As the economic data surfaced in June, rounding out second-quarter information, it became apparent t...
As the economic data surfaced in June, rounding out second-quarter information, it became apparent the rapid growth experienced in the first quarter was not going to be repeated.
But economy watchers will note that some analysts are predicting 3% growth for the second quarter. If true, first-half US growth will have made an impressive mark, especially as the financial markets attempt to get past the current period of wavering confidence in corporate America.
During June, the Fed left short-term interest rates unchanged, maintaining the federal funds target rate at 1.75%, the lowest level in more than 40 years.
Citing a fall in final demand and inventory growth, the Fed decided the combination of high productivity and low inflation would allow it to maintain the historically low rates.
Retail sales declined 0.9% in May, according to the commerce department. Excluding autos, retail sales declined 0.4%, the lowest growth since September 2001. As auto incentives lightened, sales fell from 14 million to 12.6 million units. With the consumer representing two-thirds of the US economy, any pull back in spending would call into question the stability of the recovery.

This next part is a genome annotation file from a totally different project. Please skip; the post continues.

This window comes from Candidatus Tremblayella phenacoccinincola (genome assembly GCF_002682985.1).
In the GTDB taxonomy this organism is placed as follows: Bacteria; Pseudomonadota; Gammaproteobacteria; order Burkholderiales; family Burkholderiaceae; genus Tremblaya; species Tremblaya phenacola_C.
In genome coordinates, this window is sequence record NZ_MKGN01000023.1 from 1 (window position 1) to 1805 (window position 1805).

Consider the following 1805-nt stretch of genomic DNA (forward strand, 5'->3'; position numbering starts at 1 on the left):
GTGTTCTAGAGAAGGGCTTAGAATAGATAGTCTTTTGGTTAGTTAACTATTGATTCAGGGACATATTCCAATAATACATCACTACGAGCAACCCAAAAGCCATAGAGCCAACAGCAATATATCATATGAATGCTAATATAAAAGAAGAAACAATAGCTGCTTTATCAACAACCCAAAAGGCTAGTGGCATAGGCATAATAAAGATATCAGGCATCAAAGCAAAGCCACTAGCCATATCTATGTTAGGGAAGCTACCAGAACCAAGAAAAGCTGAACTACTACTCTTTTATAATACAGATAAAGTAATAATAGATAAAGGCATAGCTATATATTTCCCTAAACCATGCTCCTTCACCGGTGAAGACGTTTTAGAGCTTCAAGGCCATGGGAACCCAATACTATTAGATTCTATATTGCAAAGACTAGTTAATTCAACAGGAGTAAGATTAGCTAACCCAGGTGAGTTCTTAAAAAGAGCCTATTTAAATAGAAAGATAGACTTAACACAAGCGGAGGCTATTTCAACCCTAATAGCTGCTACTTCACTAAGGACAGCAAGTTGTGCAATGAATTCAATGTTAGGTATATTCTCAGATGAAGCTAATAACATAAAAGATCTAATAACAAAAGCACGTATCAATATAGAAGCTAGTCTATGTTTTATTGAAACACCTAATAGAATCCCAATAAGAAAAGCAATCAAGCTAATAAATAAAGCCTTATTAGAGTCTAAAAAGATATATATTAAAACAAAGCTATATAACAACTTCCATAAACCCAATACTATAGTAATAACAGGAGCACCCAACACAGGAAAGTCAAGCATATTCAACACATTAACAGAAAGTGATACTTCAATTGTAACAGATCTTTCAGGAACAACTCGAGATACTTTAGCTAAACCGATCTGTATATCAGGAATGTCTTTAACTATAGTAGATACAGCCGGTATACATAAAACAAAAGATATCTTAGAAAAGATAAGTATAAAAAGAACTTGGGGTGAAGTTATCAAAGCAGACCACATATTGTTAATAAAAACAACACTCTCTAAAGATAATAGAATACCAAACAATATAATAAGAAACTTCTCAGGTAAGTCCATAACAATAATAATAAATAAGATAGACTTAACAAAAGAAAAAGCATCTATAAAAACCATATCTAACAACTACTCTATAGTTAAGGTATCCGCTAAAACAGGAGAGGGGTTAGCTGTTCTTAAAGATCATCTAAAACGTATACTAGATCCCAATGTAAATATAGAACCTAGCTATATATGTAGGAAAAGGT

There have been additional worries that the higher unemployment rate, which was reported by the labor department at 5.8% during May, could hurt incomes, leading to less retail spending. We will need more than one month of data before beginning to draw conclusions.
Housing remains a bright spot for the US economy and should continue to do well, supported by lower mortgage rates, which continued downward throughout the month, ending at 6.55%. Lower mortgage rates across the curve will help support the sector and the flight to quality will keep them down.
Inflation is continuing to contract, as evidenced by the fact most of the indices of inflation were down in June. Producer prices were also down, by 0.4% according to the bureau of labour statistics, primarily driven by decreases in energy and food prices. Consumer prices were flat as car and light truck prices fell.
A combined economic growth of more than 4% for the first half of the year would be a surprise for most market watchers in light of events during the second half of 2001. It is important for investors to realise this is not 1994. The same capacity bottlenecks that occurred then are not present now, reducing the likelihood of a repeat of the aggressive tightening the Fed gave the markets during that period.
In 1994, employment was peaking and capacity utilisation was high. Lately, however, we have seen an upward trend in unemployment, as well as decreases in capacity utilisation.
As investors, we are outraged whenever illegal activity and fraud by management impacts what we believed were sound investment decisions. But the recent parade of MCI/WorldCom executives and insiders in front of Congress sparked other thoughts as we assess the landscape over the next several months. Historically, this period of economic malaise will recall how a sharp decline in business investment spending pulled the rug out from under the US economy.
Lower mortgage rates likely.
Inflation continuing to contract.
High productivity continuing.
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